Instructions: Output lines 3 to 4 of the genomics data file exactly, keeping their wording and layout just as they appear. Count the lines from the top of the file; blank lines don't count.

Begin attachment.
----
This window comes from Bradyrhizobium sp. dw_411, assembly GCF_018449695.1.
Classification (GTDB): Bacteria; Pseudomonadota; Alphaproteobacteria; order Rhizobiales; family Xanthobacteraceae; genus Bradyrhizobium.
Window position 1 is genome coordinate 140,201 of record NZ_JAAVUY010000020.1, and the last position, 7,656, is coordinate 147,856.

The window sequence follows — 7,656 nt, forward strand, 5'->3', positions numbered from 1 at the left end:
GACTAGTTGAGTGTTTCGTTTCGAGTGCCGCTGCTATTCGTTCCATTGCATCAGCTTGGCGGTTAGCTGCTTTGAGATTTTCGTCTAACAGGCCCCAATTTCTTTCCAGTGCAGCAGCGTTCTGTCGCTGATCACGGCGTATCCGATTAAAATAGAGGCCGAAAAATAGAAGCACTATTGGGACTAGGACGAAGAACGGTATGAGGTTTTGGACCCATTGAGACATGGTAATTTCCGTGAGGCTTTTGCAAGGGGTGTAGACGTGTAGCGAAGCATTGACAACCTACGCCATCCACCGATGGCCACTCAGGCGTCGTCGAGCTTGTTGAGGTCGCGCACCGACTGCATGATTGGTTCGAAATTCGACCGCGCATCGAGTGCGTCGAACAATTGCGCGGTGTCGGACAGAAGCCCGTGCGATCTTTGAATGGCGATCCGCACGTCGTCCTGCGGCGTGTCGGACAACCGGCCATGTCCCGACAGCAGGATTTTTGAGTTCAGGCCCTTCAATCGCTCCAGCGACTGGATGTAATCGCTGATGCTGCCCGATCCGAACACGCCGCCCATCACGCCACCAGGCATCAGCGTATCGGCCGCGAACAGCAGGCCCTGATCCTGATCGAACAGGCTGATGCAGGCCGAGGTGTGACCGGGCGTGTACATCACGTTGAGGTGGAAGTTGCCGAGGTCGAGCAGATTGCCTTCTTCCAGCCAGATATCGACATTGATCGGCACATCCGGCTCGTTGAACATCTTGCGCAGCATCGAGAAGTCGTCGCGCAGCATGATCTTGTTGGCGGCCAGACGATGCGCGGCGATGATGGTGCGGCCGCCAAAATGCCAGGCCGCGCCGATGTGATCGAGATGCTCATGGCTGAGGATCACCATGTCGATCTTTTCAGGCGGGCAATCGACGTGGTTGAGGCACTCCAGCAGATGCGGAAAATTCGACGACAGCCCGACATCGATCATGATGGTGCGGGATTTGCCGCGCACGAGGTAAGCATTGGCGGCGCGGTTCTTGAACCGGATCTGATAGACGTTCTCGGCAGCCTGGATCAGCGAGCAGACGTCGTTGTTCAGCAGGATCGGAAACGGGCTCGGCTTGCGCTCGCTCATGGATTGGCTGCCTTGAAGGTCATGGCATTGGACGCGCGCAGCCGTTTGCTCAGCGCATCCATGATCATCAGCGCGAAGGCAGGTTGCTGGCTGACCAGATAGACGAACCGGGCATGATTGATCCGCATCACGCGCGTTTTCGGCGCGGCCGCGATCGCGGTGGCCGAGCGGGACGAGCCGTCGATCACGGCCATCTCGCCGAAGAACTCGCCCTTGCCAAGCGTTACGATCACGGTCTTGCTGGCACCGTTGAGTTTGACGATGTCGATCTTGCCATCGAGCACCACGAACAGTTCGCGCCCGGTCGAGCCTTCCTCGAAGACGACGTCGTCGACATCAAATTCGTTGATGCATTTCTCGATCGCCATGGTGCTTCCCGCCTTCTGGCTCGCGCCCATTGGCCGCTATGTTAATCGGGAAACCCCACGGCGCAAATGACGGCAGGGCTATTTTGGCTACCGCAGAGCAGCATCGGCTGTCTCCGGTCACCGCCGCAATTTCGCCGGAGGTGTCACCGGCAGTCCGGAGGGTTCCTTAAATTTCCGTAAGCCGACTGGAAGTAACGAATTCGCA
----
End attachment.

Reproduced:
Window position 1 is genome coordinate 140,201 of record NZ_JAAVUY010000020.1, and the last position, 7,656, is coordinate 147,856.

The window sequence follows — 7,656 nt, forward strand, 5'->3', positions numbered from 1 at the left end: